The scientists estimate that installing windows with dual purpose electricity-generating and heat-insulating properties could reduce the average household's reliance on external electric sources by more than 50 percent, although this figure assumes that every square inch of every window would have panels made of multifunctional solar cells.
Yip pointed out that the researchers didn't even use "the best organic photovoltaics that are out there in this field," for their own research demonstration, he said. "Their efficiency is improving rapidly, and we expect to be able to continuously improve the performance of this unified solar-cell window film. Making heat-insulating multifunctional semitransparent polymer solar cells is just the beginning of exploring new applications of organic photovoltaics."
Yip said it would be easy to scale up the product for widespread use and—although it initially may be more expensive than traditional films—it could pay for itself fairly quickly. "We think that polymer based solar cells will have a much shorter energy payback time compared to inorganic photovoltaics, as they can be manufactured using low energy printing processes," he said.
"In terms of the cost of the film, since it has a very similar structure to current heat insulating film—but with just a few additional layers—I expect it will be slightly higher than current window film," he added. "But since its energy efficiency can be double, we believe the cost payback time will be very short, maybe within three to four years."
He projected that the materials could be in commercial use within five years.
"It's been about 25 years from the discovery of polymer solar cells until now," he said. "We've had some very nice progress improving the efficiency and stability of polymer solar cells. If we can identify the best materials and processes to scale up these photovoltaic technologies in the next few years, maybe we will be able to see them everywhere on their 30th anniversary."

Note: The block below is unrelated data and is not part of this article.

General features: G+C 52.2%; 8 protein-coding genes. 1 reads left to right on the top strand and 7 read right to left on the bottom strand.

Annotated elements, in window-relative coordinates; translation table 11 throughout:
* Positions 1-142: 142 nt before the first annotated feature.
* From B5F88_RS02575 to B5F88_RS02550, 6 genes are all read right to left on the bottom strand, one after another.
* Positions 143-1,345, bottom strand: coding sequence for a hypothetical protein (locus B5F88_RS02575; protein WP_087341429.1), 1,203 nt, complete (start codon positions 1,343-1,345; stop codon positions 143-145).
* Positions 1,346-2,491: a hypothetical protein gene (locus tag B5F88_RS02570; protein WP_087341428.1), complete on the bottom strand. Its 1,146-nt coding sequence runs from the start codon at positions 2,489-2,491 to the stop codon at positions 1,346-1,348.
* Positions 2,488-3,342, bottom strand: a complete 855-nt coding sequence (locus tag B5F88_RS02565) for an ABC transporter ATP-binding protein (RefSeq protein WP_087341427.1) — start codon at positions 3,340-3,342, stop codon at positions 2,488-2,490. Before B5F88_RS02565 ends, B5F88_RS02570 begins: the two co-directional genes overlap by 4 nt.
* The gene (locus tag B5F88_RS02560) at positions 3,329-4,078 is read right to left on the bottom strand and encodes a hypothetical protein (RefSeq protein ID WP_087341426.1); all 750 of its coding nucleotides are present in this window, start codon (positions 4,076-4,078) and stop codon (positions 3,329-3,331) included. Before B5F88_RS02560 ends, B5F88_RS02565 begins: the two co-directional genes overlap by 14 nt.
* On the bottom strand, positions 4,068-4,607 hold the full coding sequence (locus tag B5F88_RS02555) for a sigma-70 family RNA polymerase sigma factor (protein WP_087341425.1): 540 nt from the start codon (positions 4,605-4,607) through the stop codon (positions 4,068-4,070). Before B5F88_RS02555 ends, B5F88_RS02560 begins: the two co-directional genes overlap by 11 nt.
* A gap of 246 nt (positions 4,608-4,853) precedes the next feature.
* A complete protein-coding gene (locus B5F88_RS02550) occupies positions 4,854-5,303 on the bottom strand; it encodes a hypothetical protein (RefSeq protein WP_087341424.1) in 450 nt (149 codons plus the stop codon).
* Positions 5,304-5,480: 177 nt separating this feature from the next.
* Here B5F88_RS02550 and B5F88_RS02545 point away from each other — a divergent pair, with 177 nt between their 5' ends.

On Thursday, July 19 The Hill reported that the Republican controlled Congress passed a non-binding resolution saying a tax on carbon-dioxide emissions "would be detrimental to American families and businesses, and is not in the best interest of the United States."
ECO WATCH -- But the next Monday, a Republican duo introduced and co-sponsored the MARKET CHOICE Act (H.R. 6463)that would implement a carbon tax and funnel the proceeds towards improving infrastructure.
The two approaches, Time Magazine reported Thursday, could represent the past and future of the Republican party.
"The pendulum will swing," former Republican South Carolina congressman Bob Inglis, who heads the non-profit RepublicEn, which promotes conservative solutions for environmental problems, told Time. "And when that pendulum swings…it may just be the solution you don't want on climate."
The two congressmen who introduced and co-sponsored the carbon tax bill could be the beginning of that swing.
Carlos Curbelo, the Florida Representative who introduced the bill, represents a district stretching from Key West to outside Miami.
He has been a unique Republican voice on the reality and threat of climate change since he was first elected in 2014, according to Grist.
"I tell my skeptical colleagues: When my district is underwater, I'll move to their district and run against them," he told Grist. "That usually breaks the ice."
He formed the bipartisan Climate Solutions Caucus with fellow Floridian and Democratic Congressperson Ted Deutch, which is designed to have an even number of Republican and Democrat members.
As of now, Time reports it has 43 Republican members, even though many still vote against climate action despite claiming to believe in its necessity.
"We're seeing trends in the House that should give us all hope," Curbelo told Time.
The bill's co-sponsor, Brian Fitzpatrick of Pennsylvania, voted in line with the environment 71 percent of the time in 2017 according to the League of Conservation Voters' scorecard, the highest percentage of any Congressional Republican, Grist reported.